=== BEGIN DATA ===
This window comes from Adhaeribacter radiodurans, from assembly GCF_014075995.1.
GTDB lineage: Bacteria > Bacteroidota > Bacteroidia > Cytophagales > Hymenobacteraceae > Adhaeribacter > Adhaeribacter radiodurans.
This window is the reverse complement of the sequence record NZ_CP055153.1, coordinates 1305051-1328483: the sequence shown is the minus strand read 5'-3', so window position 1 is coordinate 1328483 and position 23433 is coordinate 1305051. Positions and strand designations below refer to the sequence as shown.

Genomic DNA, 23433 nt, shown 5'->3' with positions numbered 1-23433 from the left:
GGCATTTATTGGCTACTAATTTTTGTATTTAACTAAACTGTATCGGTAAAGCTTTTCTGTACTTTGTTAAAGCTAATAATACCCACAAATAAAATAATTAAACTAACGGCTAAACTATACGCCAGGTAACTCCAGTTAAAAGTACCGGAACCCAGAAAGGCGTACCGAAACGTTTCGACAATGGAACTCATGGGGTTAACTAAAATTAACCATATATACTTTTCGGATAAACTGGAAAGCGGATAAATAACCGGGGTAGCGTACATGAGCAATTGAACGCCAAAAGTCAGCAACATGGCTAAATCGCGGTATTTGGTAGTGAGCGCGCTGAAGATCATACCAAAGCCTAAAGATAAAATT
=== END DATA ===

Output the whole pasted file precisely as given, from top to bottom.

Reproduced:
This window comes from Adhaeribacter radiodurans, from assembly GCF_014075995.1.
GTDB lineage: Bacteria > Bacteroidota > Bacteroidia > Cytophagales > Hymenobacteraceae > Adhaeribacter > Adhaeribacter radiodurans.
This window is the reverse complement of the sequence record NZ_CP055153.1, coordinates 1305051-1328483: the sequence shown is the minus strand read 5'-3', so window position 1 is coordinate 1328483 and position 23433 is coordinate 1305051. Positions and strand designations below refer to the sequence as shown.

Genomic DNA, 23433 nt, shown 5'->3' with positions numbered 1-23433 from the left:
GGCATTTATTGGCTACTAATTTTTGTATTTAACTAAACTGTATCGGTAAAGCTTTTCTGTACTTTGTTAAAGCTAATAATACCCACAAATAAAATAATTAAACTAACGGCTAAACTATACGCCAGGTAACTCCAGTTAAAAGTACCGGAACCCAGAAAGGCGTACCGAAACGTTTCGACAATGGAACTCATGGGGTTAACTAAAATTAACCATATATACTTTTCGGATAAACTGGAAAGCGGATAAATAACCGGGGTAGCGTACATGAGCAATTGAACGCCAAAAGTCAGCAACATGGCTAAATCGCGGTATTTGGTAGTGAGCGCGCTGAAGATCATACCAAAGCCTAAAGATAAAATT